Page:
Each bank of the river was made up of five-meter-high cliffs. Bamboo poles started to appear amongst the growing amount of dangerous debris floating downstream. Bamboo with its large spikes would be particularly troublesome as any contact with the trees or the bamboo could pierce the packraft. A midstream island saved me.
Once found, my moment of terror abated, and I dragged the packraft as far as I could away from the still rising water and placed it over my head as the piercingly painful rain continued to fall.
With the river now in a dirty, muddy spate, I began to paddle once more, hoping to reach Diamante as I didn’t want to sleep on the island. With no trees from which to hang my hammock, the prospect of sleeping on the floor didn’t excite me.
Maneuvering my craft, I avoided floating bamboo, branches, and even whole trees. To the front masses of branches from sunken dead trees confronted me; behind debris increased the danger threshold. Yet the speed in which one could spin about in a packraft made avoidance easy, even if the learning curve from such an unexpected situation was of necessity rapid.
Once in the village and with all equipment packed away in my large military-style rucksack, I walked up the concrete steps that led to the village itself. Trudging along, villagers stared, laughed and waved as I searched for a shop. Once found, I asked the proprietor, Janet, whether there was a room available for the night. Janet pointed to a nearby blue shack and told me that a stay would be twenty Soles, around six US Dollars.
I relaxed, feeling safe once more and spending sometime exploring the village and searching for birds, I bought some food and settled down for the evening with some local native people. I was fascinated in them and they likewise with me, so questions passed rapidly between us and laughter, smiles and sheer pleasure of company enjoyed replaced the fear, anxiety and worry of the day on the river in spate.
The Blue Faced Tourist of Diamante
Mosquitos! Masses of them hummed around my feet. Janet, together with other villagers, noticed that I my concern over the increasing number of bugs biting me despite repellent. She said she knew of something that would stop them. Always in awe at local people’s knowledge of medicinal plants, I waited eagerly to try whatever she suggested.
Janet got a bag of round fruits similar to large Kiwis. She mushed them up and mixed them with water in a large washing bowl. Once satisfied, she told me to splash this fruity liquid all over me and that the mosquitos would be deterred.
I heard more laughter from the villagers as I stripped off to my underpants, revealing pasty white flesh. My arms, head and calves might be dark brown from sunburn and exposure, but nothing else ever gets exposed. I dipped my hands into the murky water and splashed it all over me, letting it dry before dressing again. The evening passed pleasantly and the mosquitos seemed to ignore me. Thanks Janet.
Next morning, I soon found out that the thanks given to Janet the previous night was a tad premature. I had dressed in the dark in my shed with a bed after waking and rising before sunrise and on opening the door, I was greeted by a line of villagers, around twenty of them, standing waiting for my appearance.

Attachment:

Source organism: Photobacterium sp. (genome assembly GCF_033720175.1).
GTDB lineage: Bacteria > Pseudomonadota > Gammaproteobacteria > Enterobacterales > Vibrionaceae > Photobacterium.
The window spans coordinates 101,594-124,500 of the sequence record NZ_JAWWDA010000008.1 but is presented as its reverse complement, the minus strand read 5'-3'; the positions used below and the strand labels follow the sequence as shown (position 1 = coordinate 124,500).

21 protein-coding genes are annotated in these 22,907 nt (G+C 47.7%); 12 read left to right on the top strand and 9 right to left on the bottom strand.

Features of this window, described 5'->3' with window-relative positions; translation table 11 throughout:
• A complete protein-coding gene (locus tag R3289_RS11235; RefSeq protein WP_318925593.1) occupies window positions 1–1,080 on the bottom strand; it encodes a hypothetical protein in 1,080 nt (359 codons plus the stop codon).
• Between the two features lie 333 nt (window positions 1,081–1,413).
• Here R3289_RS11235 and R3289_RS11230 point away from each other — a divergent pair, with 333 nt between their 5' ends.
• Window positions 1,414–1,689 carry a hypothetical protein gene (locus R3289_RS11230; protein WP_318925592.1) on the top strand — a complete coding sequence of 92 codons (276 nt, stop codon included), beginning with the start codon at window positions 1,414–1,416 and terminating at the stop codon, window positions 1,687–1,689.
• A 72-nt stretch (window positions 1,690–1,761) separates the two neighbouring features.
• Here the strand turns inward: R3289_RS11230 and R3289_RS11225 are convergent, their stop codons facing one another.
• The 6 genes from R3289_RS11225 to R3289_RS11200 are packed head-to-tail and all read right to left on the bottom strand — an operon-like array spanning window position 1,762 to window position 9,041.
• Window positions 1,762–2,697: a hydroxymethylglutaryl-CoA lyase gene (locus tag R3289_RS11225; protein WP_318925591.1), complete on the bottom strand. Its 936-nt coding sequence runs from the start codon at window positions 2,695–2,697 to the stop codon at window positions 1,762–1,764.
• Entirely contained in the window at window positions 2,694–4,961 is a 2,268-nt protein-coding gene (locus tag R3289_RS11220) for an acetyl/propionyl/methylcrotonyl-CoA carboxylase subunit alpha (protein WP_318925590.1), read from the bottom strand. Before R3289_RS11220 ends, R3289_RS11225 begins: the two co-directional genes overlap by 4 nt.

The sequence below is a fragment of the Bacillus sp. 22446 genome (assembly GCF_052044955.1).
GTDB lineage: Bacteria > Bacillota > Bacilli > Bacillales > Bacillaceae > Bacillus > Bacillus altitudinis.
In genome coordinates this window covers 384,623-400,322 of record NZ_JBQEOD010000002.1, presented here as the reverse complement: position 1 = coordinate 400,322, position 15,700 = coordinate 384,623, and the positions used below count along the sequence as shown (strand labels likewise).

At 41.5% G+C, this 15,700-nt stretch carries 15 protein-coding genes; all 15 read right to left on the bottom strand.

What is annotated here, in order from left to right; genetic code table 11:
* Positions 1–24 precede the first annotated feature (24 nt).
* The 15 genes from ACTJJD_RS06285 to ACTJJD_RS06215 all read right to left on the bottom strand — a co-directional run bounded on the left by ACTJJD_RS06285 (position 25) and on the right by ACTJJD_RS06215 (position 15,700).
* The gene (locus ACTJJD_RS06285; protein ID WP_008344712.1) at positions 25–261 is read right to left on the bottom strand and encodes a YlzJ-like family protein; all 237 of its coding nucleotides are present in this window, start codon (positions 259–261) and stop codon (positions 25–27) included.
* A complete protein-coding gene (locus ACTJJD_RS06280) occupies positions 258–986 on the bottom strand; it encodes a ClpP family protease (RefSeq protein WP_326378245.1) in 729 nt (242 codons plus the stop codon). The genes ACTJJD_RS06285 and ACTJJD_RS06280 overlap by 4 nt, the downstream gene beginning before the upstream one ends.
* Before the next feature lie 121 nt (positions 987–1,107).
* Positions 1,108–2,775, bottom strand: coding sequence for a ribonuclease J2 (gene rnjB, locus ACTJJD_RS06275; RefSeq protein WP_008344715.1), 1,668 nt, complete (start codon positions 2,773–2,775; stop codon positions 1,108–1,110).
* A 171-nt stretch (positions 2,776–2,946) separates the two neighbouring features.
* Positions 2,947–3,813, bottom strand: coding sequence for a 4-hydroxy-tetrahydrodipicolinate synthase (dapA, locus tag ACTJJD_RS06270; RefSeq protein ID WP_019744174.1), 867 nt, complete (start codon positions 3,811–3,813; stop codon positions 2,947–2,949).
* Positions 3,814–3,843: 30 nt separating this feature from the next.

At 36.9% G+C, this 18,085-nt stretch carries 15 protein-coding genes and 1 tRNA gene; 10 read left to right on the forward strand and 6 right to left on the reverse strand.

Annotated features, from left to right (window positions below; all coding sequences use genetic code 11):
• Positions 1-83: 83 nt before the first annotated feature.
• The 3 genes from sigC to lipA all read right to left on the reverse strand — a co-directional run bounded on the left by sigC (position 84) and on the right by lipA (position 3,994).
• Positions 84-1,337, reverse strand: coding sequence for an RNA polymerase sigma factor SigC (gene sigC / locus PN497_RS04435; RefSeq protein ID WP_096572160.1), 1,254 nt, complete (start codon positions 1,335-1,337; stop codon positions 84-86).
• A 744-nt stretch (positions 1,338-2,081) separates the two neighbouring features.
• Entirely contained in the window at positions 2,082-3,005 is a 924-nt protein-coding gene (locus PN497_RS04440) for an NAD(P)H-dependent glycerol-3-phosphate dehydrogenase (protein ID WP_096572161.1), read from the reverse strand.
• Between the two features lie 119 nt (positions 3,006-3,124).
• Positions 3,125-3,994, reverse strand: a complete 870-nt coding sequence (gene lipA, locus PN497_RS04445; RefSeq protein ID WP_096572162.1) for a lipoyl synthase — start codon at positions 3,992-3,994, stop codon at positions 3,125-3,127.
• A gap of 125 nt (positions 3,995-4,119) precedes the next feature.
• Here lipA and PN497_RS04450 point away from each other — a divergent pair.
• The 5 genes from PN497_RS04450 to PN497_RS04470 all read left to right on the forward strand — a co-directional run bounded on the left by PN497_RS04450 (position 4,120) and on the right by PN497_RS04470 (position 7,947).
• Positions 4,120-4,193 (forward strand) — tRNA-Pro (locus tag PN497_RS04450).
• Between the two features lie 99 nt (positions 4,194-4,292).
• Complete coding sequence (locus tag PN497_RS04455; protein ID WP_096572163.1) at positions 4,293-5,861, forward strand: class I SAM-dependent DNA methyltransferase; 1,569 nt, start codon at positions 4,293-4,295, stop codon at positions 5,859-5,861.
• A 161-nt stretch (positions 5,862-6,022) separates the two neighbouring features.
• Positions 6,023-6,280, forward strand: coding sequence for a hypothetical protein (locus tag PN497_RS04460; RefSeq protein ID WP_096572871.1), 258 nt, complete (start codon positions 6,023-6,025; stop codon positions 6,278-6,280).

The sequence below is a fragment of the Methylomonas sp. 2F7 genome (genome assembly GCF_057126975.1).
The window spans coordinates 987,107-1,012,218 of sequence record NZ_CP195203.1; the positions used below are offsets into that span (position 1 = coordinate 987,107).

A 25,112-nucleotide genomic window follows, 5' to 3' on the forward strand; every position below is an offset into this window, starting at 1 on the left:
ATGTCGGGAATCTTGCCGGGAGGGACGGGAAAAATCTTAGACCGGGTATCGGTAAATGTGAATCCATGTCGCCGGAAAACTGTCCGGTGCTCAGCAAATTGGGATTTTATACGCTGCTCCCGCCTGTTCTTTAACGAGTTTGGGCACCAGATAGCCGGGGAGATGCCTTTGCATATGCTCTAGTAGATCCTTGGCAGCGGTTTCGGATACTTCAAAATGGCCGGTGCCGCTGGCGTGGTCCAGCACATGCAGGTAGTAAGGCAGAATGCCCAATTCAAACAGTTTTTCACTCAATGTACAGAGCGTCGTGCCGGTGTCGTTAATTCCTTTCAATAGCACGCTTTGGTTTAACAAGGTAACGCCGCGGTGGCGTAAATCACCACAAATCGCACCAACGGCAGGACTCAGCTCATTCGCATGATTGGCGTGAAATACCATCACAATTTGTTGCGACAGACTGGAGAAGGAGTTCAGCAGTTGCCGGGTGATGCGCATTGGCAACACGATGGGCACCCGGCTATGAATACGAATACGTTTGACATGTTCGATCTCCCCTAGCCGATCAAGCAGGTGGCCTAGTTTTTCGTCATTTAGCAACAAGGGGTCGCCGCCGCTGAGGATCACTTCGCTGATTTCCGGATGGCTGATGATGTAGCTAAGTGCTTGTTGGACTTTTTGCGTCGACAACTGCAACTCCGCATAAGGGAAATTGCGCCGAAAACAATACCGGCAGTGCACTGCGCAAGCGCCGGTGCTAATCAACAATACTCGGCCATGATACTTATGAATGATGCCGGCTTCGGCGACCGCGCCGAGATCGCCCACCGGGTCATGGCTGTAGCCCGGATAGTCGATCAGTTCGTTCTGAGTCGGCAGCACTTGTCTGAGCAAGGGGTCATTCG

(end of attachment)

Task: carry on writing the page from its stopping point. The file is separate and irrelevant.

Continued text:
As one they started to laugh, loud and long. I had no idea why until one of them took my camera and photographed me. I was bright blue! Overnight the watery mixture had reacted with my skin and now every part of me that had been watered was blue. I burst out laughing and on finding a broom, proceeded to chase Janet around the shop. They had got me good and proper. The tourist had been tricked and how I loved it.
The Mythical Boca Manu
Later I went down to the river to see whether it would be safe to continue on my way. The color of the passing water and the large amount of debris floating by made me err on the side of caution. I had another day searching for birds; another day exploring the village environs.
Next day, despite the river still being high and colored, I did continue. I now felt confident that this wonderful packraft could take me wherever I wanted or needed to go. With lots of large islands causing splits in the wide river, making long stretches of white water that was so exciting to traverse.
I quickly reached the almost mythical Boca Manu, the next village, but only after hard cross-stream paddling. Between me and the village were a number of channels with very fast flowing water, interspersed with sunken and stuck dead tree branches.
My tactic, once I identified three small wading birds along a muddy shore as Baird’s Sandpipers, an unexpected bonus bird species for the Big Green Birding Year List, was to walk along the shore upstream and then paddle like mad upstream, realizing that the strength of the water going downstream would carry me in that direction.
Hence, I crossed each section of fast water twirling the paddle like a dervish, diagonally reaching eddies caused by the sunken tree trunks. Villagers gathered on the riverbank by the village to watch my progress, and offered a round of applause when I finally reached them.
I had reached Boca Manu, one of the most remote villages in the world, only accessible by river with no airport or road to it! And a packraft brought me there. Now deep in the Manu, I found myself in a wonderful place for seeing the number of bird species that would propel me to Green Birding World Champion status. What an adventure and not even half way yet!
Stay tuned for more from the Biking Birder…